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Rachel Chamberlain

Taking First Graders From Zero to 60

BY LISA CANNON

“Some of [my students] would be here seven days a week if they could.”

First-grade teacher Rachel Chamberlain doesn’t strike us as a braggart. But early in our conversation, she says, “The range of materials we use in a year is vast. We start here and end here. So, my closet is full with no extra space.” First graders make so much progress, so quickly, and many different types of learning materials are needed along the way. After pausing to reflect on what a cool metaphor that is, she continues: “We go from zero to sixty so fast. At the beginning, some kids say, ‘I can’t read,’ or ‘I don’t like to read,’ but by the end, they see reading time as a reward.”

Imagining the excitement of a room full of boisterous young students learning everything for the first time, we think, out loud, “Can you imagine what kind of world we’d have if people continued to learn at the pace you learn in first grade throughout their lives?”

Rachel laughs, a wonderful full laugh, and notes that they really do love learning. “Some of them would be here seven days a week if they could,” she says. We wonder why that spark dims for many students as they grow older and ask, tentatively, if she thinks we—adults, society—dampen their spirit. She suggests that there are just so many seeds being planted, and it’s natural that some will germinate more than others as children mature.

In her 33 years of teaching, Ms. Chamberlain has taught a lot of folks in Waverly. She often runs into her former students, who will say that they had her for first or second grade, or that their parents did. She has yet to have anyone say, “You taught my Grandma.” When that happens, she jokes, well, “That’s not going to happen!” She does, however, really enjoy being able to follow students and families over the years. Students who have a good experience at Waverly, or whatever school they attend, are more likely to want to continue to engage in education and sometimes that leads them back through their school doors again. She and Melissa Saxter, the other first-grade teacher, currently share assistance from Emma, a student teacher who is a Waverly alumnus.

Ms. Chamberlain’s contributions to Waverly are many and include a major role in helping to develop and update the curriculum (that was the subject of a previous interview with her and Matt Jokisch in one of our previous issues). It’s great to see how the school draws on her knowledge to institutionalize her experience and best practices for other teachers and students down the road. First grade is such a foundational year—it’s important that the “concrete gets mixed right.”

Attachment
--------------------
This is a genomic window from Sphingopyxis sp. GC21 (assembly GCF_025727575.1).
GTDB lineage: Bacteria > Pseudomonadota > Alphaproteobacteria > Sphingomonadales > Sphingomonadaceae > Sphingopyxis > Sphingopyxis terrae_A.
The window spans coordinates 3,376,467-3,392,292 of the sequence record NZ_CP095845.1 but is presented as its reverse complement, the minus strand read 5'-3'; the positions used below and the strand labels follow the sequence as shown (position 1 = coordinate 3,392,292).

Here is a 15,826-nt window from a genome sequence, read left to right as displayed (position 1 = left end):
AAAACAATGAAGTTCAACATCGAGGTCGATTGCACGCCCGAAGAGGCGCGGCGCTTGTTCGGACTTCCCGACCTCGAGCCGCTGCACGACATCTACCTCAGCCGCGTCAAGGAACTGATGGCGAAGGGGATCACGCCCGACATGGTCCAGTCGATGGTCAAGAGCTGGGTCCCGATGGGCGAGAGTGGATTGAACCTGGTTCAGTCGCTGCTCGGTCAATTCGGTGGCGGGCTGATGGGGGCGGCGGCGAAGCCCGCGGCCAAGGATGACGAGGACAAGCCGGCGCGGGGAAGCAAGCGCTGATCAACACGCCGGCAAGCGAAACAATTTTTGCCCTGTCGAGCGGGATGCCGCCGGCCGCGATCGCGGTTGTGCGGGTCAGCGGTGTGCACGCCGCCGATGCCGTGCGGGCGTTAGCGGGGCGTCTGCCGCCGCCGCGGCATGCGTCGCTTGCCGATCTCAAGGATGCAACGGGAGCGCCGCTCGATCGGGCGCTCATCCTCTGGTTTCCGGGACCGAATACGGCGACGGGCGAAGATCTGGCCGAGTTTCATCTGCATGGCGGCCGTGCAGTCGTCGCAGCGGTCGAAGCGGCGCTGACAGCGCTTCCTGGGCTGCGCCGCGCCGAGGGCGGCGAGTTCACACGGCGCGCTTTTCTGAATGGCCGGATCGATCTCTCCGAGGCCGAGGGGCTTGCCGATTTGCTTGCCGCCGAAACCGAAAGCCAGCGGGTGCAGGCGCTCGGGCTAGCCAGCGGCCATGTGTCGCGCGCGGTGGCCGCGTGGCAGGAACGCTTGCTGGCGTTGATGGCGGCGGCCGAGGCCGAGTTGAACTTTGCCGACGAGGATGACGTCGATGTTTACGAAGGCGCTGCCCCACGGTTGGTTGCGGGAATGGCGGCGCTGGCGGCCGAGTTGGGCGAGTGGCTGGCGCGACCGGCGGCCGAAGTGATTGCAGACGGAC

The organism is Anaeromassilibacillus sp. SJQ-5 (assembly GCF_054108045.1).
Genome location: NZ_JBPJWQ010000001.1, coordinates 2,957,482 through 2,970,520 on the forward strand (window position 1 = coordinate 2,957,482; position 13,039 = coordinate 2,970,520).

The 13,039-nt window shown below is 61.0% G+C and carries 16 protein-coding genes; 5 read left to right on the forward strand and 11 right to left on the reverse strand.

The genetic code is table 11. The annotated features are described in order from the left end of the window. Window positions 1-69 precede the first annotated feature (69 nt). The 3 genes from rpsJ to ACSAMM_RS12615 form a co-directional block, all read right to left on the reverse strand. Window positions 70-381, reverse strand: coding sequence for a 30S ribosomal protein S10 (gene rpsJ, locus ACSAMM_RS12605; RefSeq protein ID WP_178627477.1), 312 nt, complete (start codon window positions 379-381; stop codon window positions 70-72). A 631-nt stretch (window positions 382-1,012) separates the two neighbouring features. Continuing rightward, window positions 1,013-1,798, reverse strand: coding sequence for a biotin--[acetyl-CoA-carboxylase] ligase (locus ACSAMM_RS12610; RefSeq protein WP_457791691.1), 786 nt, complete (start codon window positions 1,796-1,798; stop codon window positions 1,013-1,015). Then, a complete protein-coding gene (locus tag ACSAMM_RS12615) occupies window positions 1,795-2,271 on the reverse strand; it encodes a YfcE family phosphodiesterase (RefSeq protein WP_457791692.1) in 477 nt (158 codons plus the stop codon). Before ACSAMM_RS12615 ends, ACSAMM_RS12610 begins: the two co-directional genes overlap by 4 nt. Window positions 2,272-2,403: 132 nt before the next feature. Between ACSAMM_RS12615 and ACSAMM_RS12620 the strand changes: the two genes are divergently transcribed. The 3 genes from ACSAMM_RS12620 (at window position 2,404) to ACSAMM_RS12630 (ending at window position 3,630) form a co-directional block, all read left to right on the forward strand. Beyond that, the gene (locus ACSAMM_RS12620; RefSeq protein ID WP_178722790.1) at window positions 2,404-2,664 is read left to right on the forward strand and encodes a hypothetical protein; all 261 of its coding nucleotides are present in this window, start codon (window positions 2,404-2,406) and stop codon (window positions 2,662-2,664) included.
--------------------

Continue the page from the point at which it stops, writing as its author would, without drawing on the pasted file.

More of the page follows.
We note how challenging it must be to teach students entering school from such a wide range of backgrounds, families, and situations. Some children may arrive already reading, while others are still working on cracking the alphabet. And yet, almost all leave her classroom able to read—one of the most important educational building blocks.

Rachel has watched education up close for some three decades. We wondered what has changed the most during that time. Without hesitation, she says, “Technology.” She maps the progression from a time when classrooms had no computers to now when her first graders all have their own Chromebooks and often show her how to do new things on them. They use Google Classroom and Seesaw in their lessons.

How has that impacted their attention spans? Ms. Chamberlain notes that screen time is definitely a factor, but again, they are so interested in everything it is relatively easy to get them to engage with new material.

We also discuss the ongoing value of working with paper and pen, concrete things that can be touched and hung on a refrigerator. Rachel also notes how important experiential learning is. She cites an example of having a beekeeper come to the classroom and show the kids what a live hive looks like (encased we presume!) and how to find the Queen Bee. That really wowed the kids.

While Ms. Chamberlain doesn’t seem to be slowing down in the least, she is technically eligible for retirement soon. We asked her about her plans for retirement. Gardening and travel are her big interests. She wants to go to Greece, and to revisit some of the places she has been to before because it can be such a different experience to go back to a place ten or twenty years later. Noting a recent visit to New York City, she was struck by how everyone walked around with their faces glued to their phones. They didn’t even have cell phones the last time she visited! Rachel continues that she loves to bring what she learns from travel back into the classroom and share it with her students.

Somehow, we imagine that in one way or another, Ms. Chamberlain will stay connected to Waverly, its students, and the community for many years to come. And we will all be better for it.

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